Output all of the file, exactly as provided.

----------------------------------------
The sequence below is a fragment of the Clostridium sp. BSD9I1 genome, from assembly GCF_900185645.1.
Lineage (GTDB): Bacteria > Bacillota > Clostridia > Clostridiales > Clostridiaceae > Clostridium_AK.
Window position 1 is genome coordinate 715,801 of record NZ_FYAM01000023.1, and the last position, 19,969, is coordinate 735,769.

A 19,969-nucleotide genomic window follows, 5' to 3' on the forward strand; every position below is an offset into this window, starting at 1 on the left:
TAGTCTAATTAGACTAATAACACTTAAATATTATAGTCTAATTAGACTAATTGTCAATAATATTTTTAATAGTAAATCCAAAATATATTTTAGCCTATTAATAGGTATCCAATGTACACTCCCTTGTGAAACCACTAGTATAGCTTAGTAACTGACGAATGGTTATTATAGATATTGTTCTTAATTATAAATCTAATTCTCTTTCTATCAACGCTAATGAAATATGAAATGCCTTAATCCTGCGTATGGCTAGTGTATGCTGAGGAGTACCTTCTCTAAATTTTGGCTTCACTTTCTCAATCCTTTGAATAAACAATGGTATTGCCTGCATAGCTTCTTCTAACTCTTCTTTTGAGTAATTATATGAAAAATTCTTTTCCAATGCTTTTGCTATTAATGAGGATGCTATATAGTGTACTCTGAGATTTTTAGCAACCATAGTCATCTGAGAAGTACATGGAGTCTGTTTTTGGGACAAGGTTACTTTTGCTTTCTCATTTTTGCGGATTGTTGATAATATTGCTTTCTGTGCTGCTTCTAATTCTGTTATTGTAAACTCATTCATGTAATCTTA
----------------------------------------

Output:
The sequence below is a fragment of the Clostridium sp. BSD9I1 genome, from assembly GCF_900185645.1.
Lineage (GTDB): Bacteria > Bacillota > Clostridia > Clostridiales > Clostridiaceae > Clostridium_AK.
Window position 1 is genome coordinate 715,801 of record NZ_FYAM01000023.1, and the last position, 19,969, is coordinate 735,769.

A 19,969-nucleotide genomic window follows, 5' to 3' on the forward strand; every position below is an offset into this window, starting at 1 on the left:
TAGTCTAATTAGACTAATAACACTTAAATATTATAGTCTAATTAGACTAATTGTCAATAATATTTTTAATAGTAAATCCAAAATATATTTTAGCCTATTAATAGGTATCCAATGTACACTCCCTTGTGAAACCACTAGTATAGCTTAGTAACTGACGAATGGTTATTATAGATATTGTTCTTAATTATAAATCTAATTCTCTTTCTATCAACGCTAATGAAATATGAAATGCCTTAATCCTGCGTATGGCTAGTGTATGCTGAGGAGTACCTTCTCTAAATTTTGGCTTCACTTTCTCAATCCTTTGAATAAACAATGGTATTGCCTGCATAGCTTCTTCTAACTCTTCTTTTGAGTAATTATATGAAAAATTCTTTTCCAATGCTTTTGCTATTAATGAGGATGCTATATAGTGTACTCTGAGATTTTTAGCAACCATAGTCATCTGAGAAGTACATGGAGTCTGTTTTTGGGACAAGGTTACTTTTGCTTTCTCATTTTTGCGGATTGTTGATAATATTGCTTTCTGTGCTGCTTCTAATTCTGTTATTGTAAACTCATTCATGTAATCTTA